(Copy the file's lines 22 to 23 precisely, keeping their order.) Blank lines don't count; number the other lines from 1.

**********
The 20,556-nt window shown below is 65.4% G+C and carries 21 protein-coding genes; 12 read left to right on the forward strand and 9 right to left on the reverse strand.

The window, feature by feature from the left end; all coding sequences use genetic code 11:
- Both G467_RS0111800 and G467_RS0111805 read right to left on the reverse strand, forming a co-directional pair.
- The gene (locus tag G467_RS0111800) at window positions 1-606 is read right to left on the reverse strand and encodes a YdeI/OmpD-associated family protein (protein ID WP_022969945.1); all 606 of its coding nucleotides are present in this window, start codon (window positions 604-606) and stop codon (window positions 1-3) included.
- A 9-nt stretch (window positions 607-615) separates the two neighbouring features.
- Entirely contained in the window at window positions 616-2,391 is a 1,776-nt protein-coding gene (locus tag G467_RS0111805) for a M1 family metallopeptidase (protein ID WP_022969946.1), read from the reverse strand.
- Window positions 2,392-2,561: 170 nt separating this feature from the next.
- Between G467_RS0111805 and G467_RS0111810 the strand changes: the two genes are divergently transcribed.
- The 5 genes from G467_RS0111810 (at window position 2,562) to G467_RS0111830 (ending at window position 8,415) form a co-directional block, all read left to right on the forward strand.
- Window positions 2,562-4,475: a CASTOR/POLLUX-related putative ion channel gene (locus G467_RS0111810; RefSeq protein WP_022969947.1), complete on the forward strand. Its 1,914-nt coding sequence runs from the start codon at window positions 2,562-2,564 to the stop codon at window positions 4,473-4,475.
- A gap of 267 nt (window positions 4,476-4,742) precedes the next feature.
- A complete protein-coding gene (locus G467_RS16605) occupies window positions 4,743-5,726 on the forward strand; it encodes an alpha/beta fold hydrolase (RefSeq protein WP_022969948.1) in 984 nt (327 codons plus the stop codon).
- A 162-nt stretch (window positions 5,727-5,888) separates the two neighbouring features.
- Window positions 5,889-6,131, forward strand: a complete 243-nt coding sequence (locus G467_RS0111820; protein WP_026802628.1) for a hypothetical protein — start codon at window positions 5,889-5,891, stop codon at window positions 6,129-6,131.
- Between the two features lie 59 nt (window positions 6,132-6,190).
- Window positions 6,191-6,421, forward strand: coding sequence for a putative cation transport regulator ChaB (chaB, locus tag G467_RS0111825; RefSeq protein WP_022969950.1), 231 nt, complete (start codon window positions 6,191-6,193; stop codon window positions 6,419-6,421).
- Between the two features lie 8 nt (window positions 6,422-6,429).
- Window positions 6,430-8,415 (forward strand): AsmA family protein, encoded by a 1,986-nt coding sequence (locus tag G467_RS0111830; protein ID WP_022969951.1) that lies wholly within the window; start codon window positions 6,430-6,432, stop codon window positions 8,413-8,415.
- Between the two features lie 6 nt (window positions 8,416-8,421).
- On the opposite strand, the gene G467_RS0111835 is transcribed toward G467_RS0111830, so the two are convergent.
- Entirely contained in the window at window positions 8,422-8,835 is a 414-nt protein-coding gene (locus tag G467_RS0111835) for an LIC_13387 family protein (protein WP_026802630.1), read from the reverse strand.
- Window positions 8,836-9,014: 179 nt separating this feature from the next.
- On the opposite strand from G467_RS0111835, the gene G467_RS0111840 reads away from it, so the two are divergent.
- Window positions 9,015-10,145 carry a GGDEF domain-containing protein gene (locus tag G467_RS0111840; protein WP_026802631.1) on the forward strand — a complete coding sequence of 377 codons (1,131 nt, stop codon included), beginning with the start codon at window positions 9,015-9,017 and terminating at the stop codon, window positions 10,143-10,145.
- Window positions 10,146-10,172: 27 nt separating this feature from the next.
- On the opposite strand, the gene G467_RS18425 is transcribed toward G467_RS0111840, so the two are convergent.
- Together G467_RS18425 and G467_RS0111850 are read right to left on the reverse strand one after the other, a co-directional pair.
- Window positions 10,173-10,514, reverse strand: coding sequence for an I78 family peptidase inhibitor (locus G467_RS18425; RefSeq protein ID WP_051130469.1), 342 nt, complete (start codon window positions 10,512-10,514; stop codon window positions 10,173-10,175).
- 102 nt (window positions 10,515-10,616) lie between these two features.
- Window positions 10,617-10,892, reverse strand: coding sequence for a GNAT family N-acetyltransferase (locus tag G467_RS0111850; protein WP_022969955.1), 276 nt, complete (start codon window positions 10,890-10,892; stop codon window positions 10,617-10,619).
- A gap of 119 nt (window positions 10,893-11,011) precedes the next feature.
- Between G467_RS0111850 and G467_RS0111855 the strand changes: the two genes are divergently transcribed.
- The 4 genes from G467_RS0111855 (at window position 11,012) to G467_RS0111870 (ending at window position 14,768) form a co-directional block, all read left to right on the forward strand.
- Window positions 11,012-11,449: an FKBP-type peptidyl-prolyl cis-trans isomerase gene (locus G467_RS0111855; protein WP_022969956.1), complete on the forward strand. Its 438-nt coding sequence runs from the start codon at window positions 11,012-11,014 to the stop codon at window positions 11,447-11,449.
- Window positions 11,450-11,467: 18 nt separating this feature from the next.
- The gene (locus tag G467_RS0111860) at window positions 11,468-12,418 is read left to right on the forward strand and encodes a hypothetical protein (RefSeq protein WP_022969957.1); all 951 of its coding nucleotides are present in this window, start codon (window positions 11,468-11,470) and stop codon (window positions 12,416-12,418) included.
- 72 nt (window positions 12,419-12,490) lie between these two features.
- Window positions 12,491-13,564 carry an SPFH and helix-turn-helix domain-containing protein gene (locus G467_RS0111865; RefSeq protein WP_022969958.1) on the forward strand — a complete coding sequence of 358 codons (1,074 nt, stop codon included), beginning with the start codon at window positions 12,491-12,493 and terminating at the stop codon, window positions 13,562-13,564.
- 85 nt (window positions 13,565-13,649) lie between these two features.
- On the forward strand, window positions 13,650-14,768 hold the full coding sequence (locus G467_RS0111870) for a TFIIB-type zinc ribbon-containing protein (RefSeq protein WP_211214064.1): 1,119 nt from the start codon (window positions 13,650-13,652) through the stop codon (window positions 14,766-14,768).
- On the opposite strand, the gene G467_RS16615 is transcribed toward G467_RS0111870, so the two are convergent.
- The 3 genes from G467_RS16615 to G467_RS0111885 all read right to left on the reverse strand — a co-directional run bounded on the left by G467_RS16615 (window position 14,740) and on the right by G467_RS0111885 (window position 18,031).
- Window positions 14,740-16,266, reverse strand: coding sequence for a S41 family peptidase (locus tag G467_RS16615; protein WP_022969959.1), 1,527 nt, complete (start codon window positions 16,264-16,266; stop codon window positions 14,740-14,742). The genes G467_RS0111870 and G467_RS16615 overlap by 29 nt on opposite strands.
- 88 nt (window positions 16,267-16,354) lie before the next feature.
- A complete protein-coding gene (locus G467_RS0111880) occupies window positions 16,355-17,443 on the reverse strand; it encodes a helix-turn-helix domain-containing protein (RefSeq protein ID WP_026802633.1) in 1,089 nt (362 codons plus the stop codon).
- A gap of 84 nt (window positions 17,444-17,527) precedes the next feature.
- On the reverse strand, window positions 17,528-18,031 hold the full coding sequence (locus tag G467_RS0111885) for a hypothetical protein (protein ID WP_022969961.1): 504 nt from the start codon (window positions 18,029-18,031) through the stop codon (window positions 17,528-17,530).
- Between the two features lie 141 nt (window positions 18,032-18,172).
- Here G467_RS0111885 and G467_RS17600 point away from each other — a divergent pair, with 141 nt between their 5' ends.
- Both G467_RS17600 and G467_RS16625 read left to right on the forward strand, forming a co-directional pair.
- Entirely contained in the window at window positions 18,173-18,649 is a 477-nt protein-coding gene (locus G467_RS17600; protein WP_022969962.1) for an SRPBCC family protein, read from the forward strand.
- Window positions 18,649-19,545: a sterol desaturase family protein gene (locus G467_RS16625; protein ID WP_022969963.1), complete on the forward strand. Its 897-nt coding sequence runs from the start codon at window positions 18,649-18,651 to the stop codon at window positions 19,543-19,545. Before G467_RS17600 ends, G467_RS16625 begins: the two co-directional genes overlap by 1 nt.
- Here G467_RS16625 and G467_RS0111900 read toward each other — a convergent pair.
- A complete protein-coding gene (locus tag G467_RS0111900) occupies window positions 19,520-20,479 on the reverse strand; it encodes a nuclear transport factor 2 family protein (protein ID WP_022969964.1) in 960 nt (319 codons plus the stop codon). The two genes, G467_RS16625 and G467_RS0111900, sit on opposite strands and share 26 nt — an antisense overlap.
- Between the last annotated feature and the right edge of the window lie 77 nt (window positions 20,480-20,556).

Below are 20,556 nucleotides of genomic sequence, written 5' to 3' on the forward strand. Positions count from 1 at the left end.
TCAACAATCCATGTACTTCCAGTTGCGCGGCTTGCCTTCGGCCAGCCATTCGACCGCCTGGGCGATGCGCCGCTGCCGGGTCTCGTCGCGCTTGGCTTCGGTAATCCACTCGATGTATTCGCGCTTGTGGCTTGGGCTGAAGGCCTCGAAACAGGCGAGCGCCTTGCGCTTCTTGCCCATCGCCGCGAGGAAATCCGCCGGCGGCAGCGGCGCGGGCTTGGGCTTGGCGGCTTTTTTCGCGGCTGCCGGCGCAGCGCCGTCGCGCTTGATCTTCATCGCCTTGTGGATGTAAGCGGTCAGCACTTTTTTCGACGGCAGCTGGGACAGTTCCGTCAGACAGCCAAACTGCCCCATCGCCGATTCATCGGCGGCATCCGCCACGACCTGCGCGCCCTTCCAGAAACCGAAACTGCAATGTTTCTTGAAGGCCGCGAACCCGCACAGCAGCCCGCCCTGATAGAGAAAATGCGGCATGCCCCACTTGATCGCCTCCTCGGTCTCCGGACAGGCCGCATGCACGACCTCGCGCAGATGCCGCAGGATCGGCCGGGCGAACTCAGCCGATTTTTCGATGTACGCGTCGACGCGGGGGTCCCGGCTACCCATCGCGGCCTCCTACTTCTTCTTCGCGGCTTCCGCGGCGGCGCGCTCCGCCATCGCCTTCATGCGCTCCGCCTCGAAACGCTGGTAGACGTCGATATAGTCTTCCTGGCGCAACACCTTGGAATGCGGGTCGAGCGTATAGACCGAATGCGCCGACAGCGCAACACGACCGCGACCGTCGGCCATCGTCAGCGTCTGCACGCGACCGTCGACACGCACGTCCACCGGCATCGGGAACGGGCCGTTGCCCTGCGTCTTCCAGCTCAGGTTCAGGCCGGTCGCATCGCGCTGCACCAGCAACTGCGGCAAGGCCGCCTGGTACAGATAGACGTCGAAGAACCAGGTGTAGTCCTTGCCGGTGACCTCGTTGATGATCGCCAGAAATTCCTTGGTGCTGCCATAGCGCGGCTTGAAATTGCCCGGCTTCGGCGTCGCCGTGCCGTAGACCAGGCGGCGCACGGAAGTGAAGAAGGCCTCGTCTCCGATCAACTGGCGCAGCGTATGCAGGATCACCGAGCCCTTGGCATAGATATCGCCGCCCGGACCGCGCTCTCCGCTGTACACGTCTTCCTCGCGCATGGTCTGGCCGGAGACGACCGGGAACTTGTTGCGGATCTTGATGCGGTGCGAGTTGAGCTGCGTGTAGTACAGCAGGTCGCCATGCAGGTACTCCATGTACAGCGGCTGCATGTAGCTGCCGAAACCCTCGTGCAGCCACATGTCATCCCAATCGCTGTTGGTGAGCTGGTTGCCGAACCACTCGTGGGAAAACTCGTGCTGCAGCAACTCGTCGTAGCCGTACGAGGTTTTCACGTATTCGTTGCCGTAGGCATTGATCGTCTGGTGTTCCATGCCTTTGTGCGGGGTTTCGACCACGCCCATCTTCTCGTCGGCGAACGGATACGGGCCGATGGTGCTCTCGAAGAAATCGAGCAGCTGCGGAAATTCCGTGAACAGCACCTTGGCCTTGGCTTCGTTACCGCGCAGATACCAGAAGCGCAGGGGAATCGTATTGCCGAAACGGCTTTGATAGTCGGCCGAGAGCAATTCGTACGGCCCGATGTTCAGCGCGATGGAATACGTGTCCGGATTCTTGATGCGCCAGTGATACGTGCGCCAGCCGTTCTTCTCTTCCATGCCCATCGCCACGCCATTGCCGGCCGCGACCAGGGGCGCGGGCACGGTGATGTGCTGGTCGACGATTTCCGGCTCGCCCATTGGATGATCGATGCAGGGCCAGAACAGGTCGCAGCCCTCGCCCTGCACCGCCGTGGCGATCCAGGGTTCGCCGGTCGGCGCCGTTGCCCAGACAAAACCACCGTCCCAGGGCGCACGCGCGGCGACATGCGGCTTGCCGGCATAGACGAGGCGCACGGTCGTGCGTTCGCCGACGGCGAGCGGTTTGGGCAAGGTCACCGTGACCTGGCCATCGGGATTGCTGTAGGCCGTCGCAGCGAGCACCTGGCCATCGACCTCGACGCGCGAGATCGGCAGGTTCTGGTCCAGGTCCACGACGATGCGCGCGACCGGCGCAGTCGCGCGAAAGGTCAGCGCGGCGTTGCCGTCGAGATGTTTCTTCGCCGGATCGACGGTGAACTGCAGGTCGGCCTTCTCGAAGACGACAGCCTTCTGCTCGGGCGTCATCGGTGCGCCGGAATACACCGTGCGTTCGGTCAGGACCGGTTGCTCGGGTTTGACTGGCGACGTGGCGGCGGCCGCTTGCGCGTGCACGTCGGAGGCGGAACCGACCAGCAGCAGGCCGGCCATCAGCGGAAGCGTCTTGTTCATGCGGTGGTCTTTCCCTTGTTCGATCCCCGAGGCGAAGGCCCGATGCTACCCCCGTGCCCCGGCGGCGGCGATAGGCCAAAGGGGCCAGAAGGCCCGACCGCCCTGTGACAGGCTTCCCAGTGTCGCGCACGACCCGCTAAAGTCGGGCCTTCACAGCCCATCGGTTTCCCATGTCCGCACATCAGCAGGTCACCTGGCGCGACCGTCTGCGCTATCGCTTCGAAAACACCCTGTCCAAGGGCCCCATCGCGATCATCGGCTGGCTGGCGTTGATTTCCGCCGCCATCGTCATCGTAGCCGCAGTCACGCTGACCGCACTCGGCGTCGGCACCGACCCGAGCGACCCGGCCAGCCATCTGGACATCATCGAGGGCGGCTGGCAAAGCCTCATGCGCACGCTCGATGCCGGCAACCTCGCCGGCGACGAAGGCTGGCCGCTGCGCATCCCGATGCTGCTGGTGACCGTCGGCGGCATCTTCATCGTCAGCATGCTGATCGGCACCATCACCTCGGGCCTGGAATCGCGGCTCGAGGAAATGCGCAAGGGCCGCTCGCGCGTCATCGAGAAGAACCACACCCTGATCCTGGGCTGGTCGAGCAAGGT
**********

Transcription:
- Window positions 8,836-9,014: 179 nt separating this feature from the next.
- On the opposite strand from G467_RS0111835, the gene G467_RS0111840 reads away from it, so the two are divergent.